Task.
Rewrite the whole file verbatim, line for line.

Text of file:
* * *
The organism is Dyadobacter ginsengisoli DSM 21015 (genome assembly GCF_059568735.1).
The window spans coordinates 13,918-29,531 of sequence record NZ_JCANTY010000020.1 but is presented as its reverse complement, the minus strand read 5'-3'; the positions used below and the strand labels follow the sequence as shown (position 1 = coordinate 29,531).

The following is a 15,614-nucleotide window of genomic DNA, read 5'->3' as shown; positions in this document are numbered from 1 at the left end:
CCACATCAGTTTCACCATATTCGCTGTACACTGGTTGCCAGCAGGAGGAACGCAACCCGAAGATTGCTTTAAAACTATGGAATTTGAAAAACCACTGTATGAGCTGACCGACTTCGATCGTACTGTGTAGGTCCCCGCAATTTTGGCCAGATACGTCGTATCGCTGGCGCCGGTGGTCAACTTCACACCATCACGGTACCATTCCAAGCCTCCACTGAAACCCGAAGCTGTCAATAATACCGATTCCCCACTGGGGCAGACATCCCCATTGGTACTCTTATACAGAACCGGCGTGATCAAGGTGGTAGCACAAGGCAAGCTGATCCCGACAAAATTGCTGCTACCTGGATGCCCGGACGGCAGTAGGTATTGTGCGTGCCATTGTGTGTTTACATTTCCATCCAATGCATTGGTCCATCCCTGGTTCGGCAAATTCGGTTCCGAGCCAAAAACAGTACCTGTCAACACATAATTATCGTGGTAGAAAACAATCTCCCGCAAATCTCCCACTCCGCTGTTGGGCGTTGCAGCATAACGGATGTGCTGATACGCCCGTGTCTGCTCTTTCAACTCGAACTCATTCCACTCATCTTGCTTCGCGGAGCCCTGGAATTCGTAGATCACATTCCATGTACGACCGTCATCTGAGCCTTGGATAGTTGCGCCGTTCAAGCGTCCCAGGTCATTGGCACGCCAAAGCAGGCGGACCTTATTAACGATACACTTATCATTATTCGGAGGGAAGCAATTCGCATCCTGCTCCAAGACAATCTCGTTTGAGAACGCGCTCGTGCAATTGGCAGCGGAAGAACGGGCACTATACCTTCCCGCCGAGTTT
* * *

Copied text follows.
The organism is Dyadobacter ginsengisoli DSM 21015 (genome assembly GCF_059568735.1).
The window spans coordinates 13,918-29,531 of sequence record NZ_JCANTY010000020.1 but is presented as its reverse complement, the minus strand read 5'-3'; the positions used below and the strand labels follow the sequence as shown (position 1 = coordinate 29,531).

The following is a 15,614-nucleotide window of genomic DNA, read 5'->3' as shown; positions in this document are numbered from 1 at the left end:
CCACATCAGTTTCACCATATTCGCTGTACACTGGTTGCCAGCAGGAGGAACGCAACCCGAAGATTGCTTTAAAACTATGGAATTTGAAAAACCACTGTATGAGCTGACCGACTTCGATCGTACTGTGTAGGTCCCCGCAATTTTGGCCAGATACGTCGTATCGCTGGCGCCGGTGGTCAACTTCACACCATCACGGTACCATTCCAAGCCTCCACTGAAACCCGAAGCTGTCAATAATACCGATTCCCCACTGGGGCAGACATCCCCATTGGTACTCTTATACAGAACCGGCGTGATCAAGGTGGTAGCACAAGGCAAGCTGATCCCGACAAAATTGCTGCTACCTGGATGCCCGGACGGCAGTAGGTATTGTGCGTGCCATTGTGTGTTTACATTTCCATCCAATGCATTGGTCCATCCCTGGTTCGGCAAATTCGGTTCCGAGCCAAAAACAGTACCTGTCAACACATAATTATCGTGGTAGAAAACAATCTCCCGCAAATCTCCCACTCCGCTGTTGGGCGTTGCAGCATAACGGATGTGCTGATACGCCCGTGTCTGCTCTTTCAACTCGAACTCATTCCACTCATCTTGCTTCGCGGAGCCCTGGAATTCGTAGATCACATTCCATGTACGACCGTCATCTGAGCCTTGGATAGTTGCGCCGTTCAAGCGTCCCAGGTCATTGGCACGCCAAAGCAGGCGGACCTTATTAACGATACACTTATCATTATTCGGAGGGAAGCAATTCGCATCCTGCTCCAAGACAATCTCGTTTGAGAACGCGCTCGTGCAATTGGCAGCGGAAGAACGGGCACTATACCTTCCCGCCGAGTTT